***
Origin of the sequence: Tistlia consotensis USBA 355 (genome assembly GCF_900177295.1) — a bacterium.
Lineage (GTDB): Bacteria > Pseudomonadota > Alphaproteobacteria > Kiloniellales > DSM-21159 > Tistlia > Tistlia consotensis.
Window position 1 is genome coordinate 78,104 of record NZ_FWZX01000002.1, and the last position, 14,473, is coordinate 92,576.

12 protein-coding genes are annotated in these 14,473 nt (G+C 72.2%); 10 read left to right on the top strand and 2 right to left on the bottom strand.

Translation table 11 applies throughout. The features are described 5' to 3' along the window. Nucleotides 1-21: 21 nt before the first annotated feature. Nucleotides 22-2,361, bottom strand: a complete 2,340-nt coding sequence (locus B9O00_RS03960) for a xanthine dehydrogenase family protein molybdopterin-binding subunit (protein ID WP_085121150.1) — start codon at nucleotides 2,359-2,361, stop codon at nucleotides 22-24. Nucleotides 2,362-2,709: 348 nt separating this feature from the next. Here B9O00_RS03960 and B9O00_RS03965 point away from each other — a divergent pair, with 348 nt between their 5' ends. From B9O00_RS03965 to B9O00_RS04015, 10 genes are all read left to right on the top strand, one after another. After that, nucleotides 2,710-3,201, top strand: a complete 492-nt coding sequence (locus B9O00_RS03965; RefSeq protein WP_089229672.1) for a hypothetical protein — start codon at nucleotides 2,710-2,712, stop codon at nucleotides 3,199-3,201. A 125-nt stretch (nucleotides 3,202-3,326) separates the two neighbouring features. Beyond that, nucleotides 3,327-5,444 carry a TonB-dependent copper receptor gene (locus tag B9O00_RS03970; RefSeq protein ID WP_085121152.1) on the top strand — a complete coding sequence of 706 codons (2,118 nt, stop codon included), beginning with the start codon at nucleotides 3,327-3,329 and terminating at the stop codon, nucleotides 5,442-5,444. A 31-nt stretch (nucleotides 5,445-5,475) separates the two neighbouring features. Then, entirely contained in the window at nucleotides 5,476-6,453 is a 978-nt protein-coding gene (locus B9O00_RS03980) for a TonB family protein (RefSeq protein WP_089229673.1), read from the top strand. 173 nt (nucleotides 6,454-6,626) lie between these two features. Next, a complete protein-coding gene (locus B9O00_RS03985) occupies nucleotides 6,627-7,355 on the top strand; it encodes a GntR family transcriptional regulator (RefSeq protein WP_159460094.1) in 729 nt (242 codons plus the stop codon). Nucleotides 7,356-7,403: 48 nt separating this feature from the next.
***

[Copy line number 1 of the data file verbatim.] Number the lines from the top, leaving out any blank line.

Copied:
Origin of the sequence: Tistlia consotensis USBA 355 (genome assembly GCF_900177295.1) — a bacterium.